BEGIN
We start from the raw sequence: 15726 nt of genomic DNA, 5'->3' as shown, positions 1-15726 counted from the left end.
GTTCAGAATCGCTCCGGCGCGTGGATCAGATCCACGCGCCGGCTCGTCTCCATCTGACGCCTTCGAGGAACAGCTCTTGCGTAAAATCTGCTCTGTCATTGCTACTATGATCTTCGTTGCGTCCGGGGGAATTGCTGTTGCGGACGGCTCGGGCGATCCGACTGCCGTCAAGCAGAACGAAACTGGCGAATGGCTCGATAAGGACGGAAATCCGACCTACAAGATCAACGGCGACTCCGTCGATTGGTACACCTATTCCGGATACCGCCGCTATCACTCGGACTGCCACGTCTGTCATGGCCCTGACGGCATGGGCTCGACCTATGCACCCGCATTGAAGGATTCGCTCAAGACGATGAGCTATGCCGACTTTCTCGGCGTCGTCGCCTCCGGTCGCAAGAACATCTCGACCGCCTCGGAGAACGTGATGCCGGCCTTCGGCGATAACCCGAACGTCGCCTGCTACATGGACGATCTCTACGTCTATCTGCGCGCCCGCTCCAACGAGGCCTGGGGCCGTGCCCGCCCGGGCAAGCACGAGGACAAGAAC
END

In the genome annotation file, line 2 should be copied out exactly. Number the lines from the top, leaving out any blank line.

GTTCAGAATCGCTCCGGCGCGTGGATCAGATCCACGCGCCGGCTCGTCTCCATCTGACGCCTTCGAGGAACAGCTCTTGCGTAAAATCTGCTCTGTCATTGCTACTATGATCTTCGTTGCGTCCGGGGGAATTGCTGTTGCGGACGGCTCGGGCGATCCGACTGCCGTCAAGCAGAACGAAACTGGCGAATGGCTCGATAAGGACGGAAATCCGACCTACAAGATCAACGGCGACTCCGTCGATTGGTACACCTATTCCGGATACCGCCGCTATCACTCGGACTGCCACGTCTGTCATGGCCCTGACGGCATGGGCTCGACCTATGCACCCGCATTGAAGGATTCGCTCAAGACGATGAGCTATGCCGACTTTCTCGGCGTCGTCGCCTCCGGTCGCAAGAACATCTCGACCGCCTCGGAGAACGTGATGCCGGCCTTCGGCGATAACCCGAACGTCGCCTGCTACATGGACGATCTCTACGTCTATCTGCGCGCCCGCTCCAACGAGGCCTGGGGCCGTGCCCGCCCGGGCAAGCACGAGGACAAGAAC